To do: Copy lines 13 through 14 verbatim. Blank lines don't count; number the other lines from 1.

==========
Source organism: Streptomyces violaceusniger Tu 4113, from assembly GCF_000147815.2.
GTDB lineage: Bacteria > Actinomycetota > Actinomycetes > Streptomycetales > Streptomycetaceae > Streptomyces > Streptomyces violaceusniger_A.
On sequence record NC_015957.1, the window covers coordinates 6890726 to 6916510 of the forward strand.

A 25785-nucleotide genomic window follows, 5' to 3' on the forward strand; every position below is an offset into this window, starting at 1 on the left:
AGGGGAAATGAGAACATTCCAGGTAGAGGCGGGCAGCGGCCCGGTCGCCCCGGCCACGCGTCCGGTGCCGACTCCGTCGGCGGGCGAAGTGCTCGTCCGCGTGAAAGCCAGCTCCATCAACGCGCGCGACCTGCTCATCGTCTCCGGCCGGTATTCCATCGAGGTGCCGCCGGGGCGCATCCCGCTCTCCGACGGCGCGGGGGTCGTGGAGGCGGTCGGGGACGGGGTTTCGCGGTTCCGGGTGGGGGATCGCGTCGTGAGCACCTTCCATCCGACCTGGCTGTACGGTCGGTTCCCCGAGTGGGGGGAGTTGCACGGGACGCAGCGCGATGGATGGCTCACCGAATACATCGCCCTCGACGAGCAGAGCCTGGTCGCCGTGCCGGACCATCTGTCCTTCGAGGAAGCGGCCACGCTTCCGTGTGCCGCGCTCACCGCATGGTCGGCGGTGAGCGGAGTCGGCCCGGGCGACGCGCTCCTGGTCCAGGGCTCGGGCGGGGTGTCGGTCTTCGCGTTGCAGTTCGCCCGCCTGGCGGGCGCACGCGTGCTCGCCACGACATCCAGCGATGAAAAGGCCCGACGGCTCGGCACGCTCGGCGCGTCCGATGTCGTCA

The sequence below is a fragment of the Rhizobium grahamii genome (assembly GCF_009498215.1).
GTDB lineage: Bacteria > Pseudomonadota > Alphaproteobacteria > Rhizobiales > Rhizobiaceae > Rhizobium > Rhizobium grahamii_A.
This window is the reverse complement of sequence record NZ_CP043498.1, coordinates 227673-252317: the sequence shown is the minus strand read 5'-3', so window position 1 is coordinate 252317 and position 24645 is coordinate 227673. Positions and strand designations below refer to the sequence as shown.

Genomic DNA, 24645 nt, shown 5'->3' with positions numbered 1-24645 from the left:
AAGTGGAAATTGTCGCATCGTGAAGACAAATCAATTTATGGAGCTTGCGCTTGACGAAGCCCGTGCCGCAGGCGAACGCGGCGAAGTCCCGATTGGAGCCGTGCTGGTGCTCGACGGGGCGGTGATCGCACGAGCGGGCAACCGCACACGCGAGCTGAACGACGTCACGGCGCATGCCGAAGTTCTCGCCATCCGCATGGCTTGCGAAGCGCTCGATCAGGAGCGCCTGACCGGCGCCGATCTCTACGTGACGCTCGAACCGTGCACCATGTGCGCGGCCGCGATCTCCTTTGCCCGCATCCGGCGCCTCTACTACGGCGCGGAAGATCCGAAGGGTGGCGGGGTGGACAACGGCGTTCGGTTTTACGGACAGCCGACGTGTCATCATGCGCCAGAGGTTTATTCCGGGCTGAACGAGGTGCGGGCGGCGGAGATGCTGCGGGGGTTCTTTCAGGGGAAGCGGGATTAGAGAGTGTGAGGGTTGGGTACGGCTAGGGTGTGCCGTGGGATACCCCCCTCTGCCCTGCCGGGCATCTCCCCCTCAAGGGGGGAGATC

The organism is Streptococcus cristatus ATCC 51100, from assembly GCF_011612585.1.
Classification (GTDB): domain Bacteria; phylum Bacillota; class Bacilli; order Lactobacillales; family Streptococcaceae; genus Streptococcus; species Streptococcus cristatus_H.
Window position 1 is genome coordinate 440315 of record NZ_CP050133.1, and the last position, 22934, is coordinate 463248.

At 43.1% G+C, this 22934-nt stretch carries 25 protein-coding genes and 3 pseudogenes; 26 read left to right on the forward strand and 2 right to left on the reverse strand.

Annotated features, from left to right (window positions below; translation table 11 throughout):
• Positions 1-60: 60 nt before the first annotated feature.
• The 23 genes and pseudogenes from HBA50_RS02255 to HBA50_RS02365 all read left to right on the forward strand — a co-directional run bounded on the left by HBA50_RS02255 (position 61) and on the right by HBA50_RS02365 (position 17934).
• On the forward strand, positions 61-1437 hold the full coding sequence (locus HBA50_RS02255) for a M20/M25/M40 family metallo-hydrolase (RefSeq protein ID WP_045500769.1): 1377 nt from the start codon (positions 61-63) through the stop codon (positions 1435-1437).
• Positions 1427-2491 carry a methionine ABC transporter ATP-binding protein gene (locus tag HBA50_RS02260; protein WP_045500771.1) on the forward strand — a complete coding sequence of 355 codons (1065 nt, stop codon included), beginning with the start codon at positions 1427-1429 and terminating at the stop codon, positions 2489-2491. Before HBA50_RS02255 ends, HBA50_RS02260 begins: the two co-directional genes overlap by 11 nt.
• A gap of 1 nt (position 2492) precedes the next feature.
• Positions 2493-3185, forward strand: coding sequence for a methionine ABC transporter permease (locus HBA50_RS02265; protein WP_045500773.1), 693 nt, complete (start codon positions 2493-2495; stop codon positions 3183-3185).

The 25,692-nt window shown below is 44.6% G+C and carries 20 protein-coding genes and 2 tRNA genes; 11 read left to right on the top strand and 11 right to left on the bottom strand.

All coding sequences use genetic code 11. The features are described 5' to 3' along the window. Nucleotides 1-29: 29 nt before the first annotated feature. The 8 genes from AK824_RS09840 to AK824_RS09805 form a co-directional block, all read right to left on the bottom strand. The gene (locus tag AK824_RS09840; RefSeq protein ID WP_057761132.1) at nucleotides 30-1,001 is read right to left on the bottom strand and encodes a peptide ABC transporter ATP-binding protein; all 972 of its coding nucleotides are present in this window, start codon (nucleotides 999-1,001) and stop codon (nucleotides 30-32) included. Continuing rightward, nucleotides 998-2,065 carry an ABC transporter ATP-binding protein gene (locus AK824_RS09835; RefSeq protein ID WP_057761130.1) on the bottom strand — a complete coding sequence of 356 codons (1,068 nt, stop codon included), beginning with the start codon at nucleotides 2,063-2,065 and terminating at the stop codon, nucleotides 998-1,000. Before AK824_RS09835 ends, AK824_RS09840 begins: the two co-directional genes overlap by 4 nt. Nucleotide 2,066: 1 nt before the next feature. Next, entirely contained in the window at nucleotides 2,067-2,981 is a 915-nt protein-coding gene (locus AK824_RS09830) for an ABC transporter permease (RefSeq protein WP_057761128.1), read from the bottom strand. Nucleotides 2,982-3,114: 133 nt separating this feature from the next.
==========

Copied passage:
Window position 1 is genome coordinate 440315 of record NZ_CP050133.1, and the last position, 22934, is coordinate 463248.

At 43.1% G+C, this 22934-nt stretch carries 25 protein-coding genes and 3 pseudogenes; 26 read left to right on the forward strand and 2 right to left on the reverse strand.